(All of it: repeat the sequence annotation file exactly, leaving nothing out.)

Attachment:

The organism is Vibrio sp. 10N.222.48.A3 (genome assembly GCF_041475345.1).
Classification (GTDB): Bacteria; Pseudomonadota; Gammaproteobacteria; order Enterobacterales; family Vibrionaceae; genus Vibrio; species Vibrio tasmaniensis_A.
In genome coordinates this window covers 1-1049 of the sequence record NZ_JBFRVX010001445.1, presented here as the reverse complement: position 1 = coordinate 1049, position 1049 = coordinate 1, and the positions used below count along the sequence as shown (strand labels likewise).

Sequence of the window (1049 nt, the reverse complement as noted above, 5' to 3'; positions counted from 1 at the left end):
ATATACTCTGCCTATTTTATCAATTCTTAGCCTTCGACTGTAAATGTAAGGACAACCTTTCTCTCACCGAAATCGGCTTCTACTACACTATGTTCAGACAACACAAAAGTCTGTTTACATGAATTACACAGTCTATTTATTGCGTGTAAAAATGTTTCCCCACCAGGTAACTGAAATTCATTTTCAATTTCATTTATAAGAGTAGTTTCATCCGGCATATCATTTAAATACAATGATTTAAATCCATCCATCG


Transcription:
The organism is Vibrio sp. 10N.222.48.A3 (genome assembly GCF_041475345.1).
Classification (GTDB): Bacteria; Pseudomonadota; Gammaproteobacteria; order Enterobacterales; family Vibrionaceae; genus Vibrio; species Vibrio tasmaniensis_A.
In genome coordinates this window covers 1-1049 of the sequence record NZ_JBFRVX010001445.1, presented here as the reverse complement: position 1 = coordinate 1049, position 1049 = coordinate 1, and the positions used below count along the sequence as shown (strand labels likewise).

Sequence of the window (1049 nt, the reverse complement as noted above, 5' to 3'; positions counted from 1 at the left end):
ATATACTCTGCCTATTTTATCAATTCTTAGCCTTCGACTGTAAATGTAAGGACAACCTTTCTCTCACCGAAATCGGCTTCTACTACACTATGTTCAGACAACACAAAAGTCTGTTTACATGAATTACACAGTCTATTTATTGCGTGTAAAAATGTTTCCCCACCAGGTAACTGAAATTCATTTTCAATTTCATTTATAAGAGTAGTTTCATCCGGCATATCATTTAAATACAATGATTTAAATCCATCCATCG